The story is told from three perspectives.  Adelaide Lyle narrates part of the story.  She is eighty-one years old and has spent many of her years in Madison County.  After witnessing the death of one of the church members from a snake bite, she takes the children of the church outdoors for Sunday School, while their parents are behind the building’s newspaper-covered windows.  Jess Hall is nine, and lives with his mute brother “Stump” and his parents.  His mother is an ardent church member who falls under the spell of its charismatic leader.   Finally, Clem Barefield is the local sheriff, who has a history with Jess’s ne’er-do-well grandfather.  Sheriff Barefield  unravels a secret about the church’s pastor that puts him in danger of his life.  When a tragedy occurs during a church service, conflicts turn violent and Jess Hall’s world changes forever. 

Jess and Stump stay with Miss Lyle until one fateful Sunday morning. Stump is selected to attend the grown- up services, and Jess spies on the proceedings.  When he sees what's happening, he calls out "Mama!" which the churchgoers assume is Stump, and word of Stump's healing is called a miracle.  Jess later says it was a mirage, "It was like Mama was lost in the desert and had gotten so thirsty that she was willing to see anything that might make her feel better about being lost.  I knew that she needed to think she heard Stump holler out for her, even if I knew he didn't, and I wondered if it was a sin to think any less of a miracle just because you know it ain't real."  

Cash’s first novel has it all:  gripping scenes of suspense, emotional reactions that threaten to overcome reason, love and family loyalty, and evil and control disguised as religion.  This is a book you’ll find hard to put down, and waiting not-so-patiently for Cash’s next novel. 

A Land More Kind Than Home was published by William Morrow in 2012.  

Saturday, April 7, 2012

The Beginner's Goodbye, by Anne Tyler

The Beginner’s Goodbye, by Anne Tyler, doesn’t disappoint Tyler’s fans who have waited patiently for her nineteenth novel.   When Dr. Dorothy Rosales is killed by a falling tree, her husband Aaron is convinced that she visits him from beyond the grave.  He believes that Dorothy “faced the fact that we simply missed each other too much.  She had given in and returned.”  Her irregular visits give him comfort at times.  At other times, he feels confused, as if she is giving him a message he doesn’t quite understand, or causes him to relive moments of their lives together.   These brief “conversations” prove invaluable to Aaron’s grieving process.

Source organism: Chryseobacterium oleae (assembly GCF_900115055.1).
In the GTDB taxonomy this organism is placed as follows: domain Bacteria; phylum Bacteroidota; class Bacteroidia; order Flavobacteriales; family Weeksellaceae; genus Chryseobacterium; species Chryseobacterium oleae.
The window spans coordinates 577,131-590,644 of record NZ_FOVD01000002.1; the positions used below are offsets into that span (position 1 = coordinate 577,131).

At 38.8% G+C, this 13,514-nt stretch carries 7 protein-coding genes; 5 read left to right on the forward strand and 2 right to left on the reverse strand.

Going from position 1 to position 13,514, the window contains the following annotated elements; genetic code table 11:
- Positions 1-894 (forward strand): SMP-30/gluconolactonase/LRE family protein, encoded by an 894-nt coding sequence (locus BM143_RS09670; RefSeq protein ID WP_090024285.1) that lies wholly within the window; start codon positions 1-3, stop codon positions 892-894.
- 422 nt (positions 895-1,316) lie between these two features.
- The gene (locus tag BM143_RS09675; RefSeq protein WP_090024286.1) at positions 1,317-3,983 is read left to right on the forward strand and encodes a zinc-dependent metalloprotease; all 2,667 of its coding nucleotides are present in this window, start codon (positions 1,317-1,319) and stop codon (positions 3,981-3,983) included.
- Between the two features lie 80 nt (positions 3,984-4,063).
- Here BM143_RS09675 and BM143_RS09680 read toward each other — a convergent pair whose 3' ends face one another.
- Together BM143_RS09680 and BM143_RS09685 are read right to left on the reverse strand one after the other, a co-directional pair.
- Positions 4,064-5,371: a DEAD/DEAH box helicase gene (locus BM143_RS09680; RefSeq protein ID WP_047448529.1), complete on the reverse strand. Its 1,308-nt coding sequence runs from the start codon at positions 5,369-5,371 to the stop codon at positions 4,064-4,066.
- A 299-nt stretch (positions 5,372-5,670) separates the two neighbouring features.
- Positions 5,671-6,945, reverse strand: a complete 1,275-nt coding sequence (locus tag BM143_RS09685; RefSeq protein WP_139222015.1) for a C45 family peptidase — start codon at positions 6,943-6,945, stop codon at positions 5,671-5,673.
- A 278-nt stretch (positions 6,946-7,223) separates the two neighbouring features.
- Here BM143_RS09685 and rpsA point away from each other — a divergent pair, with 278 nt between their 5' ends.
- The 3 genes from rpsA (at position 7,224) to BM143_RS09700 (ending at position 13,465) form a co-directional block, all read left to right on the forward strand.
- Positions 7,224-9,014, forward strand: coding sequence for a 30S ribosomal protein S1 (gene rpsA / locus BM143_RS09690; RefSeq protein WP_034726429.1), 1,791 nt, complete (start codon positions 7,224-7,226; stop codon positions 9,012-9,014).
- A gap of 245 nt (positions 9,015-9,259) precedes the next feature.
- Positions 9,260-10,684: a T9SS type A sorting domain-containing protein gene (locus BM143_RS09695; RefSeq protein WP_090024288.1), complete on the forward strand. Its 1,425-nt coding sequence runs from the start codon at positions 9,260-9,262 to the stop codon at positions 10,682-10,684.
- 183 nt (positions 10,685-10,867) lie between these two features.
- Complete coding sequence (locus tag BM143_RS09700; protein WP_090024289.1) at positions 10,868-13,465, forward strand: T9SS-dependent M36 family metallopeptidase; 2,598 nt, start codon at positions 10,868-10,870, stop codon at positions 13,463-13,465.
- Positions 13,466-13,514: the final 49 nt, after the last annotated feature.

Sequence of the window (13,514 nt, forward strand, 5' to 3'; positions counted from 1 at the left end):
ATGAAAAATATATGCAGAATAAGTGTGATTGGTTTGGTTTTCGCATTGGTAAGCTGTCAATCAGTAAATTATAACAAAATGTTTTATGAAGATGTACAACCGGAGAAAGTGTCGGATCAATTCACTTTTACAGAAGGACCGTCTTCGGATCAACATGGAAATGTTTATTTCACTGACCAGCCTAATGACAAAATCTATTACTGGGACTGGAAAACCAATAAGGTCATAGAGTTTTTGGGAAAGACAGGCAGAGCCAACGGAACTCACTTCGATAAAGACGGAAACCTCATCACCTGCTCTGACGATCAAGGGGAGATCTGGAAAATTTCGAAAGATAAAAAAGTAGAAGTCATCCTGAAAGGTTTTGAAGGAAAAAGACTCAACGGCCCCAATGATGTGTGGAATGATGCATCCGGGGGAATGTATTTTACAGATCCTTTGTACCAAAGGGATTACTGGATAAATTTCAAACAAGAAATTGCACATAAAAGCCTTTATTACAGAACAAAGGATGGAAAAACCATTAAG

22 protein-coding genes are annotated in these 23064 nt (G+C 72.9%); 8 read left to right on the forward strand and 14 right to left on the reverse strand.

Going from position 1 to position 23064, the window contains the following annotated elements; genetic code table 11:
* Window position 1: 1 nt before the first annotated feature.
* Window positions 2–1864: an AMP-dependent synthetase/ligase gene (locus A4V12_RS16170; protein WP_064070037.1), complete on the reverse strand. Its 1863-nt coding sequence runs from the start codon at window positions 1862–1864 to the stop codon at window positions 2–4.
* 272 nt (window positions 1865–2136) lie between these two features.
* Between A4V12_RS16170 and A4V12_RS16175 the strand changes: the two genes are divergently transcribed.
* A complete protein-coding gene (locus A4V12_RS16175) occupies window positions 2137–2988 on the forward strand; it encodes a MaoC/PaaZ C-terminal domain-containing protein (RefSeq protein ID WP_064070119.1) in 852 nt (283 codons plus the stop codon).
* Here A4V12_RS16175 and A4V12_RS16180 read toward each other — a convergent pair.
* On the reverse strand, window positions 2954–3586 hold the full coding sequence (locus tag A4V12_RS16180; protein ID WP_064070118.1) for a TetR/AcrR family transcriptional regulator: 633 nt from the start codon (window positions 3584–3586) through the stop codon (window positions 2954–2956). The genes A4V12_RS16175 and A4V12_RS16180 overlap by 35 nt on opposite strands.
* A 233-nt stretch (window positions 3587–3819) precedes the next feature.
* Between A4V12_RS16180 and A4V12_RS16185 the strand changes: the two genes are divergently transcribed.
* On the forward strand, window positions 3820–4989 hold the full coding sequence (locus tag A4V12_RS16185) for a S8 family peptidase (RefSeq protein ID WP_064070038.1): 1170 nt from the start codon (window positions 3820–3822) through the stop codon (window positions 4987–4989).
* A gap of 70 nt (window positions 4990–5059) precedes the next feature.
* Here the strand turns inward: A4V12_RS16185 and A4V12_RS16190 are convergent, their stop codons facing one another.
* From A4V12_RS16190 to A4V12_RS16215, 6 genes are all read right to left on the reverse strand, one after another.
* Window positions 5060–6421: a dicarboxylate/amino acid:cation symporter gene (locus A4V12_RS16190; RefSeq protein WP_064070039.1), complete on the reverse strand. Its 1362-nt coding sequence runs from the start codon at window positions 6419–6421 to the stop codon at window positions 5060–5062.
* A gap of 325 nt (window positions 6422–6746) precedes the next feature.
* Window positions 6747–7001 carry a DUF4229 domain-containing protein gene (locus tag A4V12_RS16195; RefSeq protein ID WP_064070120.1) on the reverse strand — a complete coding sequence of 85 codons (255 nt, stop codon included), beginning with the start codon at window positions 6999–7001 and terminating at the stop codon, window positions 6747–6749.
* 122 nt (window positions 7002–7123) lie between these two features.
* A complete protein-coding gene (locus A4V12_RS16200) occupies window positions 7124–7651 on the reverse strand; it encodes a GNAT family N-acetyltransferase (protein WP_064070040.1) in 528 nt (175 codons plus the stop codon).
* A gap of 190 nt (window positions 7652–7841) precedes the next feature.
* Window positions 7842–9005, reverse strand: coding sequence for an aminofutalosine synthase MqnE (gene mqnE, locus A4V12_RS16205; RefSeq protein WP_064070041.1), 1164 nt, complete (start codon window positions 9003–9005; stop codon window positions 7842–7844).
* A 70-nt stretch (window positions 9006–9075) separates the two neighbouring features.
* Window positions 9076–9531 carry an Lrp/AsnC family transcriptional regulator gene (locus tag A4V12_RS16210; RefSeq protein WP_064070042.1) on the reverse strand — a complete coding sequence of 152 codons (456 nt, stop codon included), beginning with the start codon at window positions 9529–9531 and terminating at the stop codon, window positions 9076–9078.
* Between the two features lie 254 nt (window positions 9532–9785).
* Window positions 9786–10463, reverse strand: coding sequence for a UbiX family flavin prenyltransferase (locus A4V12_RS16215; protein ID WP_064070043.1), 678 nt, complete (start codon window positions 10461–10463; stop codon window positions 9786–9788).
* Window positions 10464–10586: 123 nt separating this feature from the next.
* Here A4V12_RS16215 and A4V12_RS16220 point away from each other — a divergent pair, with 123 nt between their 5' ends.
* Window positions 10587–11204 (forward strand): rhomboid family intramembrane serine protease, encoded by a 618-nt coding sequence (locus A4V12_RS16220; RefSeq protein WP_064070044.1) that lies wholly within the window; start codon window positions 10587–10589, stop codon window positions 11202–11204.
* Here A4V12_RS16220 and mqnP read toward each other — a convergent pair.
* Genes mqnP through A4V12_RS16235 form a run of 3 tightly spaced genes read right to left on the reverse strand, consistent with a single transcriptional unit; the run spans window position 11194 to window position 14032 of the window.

Tyler has a gift for describing the ordinary and the everyday while telling a believable story.  Not that seeing an apparition is ordinary, but the characters she creates and the situations she places them in build a common bond between the reader and the characters. Many people have lost loved ones; Aaron finds it irritating to be reminded by expressions of sympathy and the avoidance others suddenly have for using the word “wife.”  His refrigerator is full of casseroles to the point that he “bypasses” his plate by simply sampling a dish and dumping the rest in the trash. And, he is weary of people attempting to arrange dates with the newly widowed as if a deceased spouse is a “shared pastime.” 

The book isn’t maudlin or depressing.  While Aaron works through feelings about his late wife and marriage, he provides a wry editorial on life as a new widower.  His occupation also gives moments of  comic relief.  Aaron edits “The Beginner’s Series” at Woolcott Publishing (which inspires the title of this novel with titles like, “The Beginner’s Book of Birdwatching” or “Beginner’s Jet Lag”) and since it is a vanity press, whose customers pay for the privilege of seeing their writing in print form, submitted content is sometimes the subject of office conversation, too. 

The Beginner’s Goodbye is the latest in a string of memorable books by Tyler, including Dinner at the Homesick Restaurant, the Pulitzer Prize winning Breathing Lessons, and most recently Noah’s CompassThe Beginner’s Goodbye was published in 2012 by Alfred A. Knopf.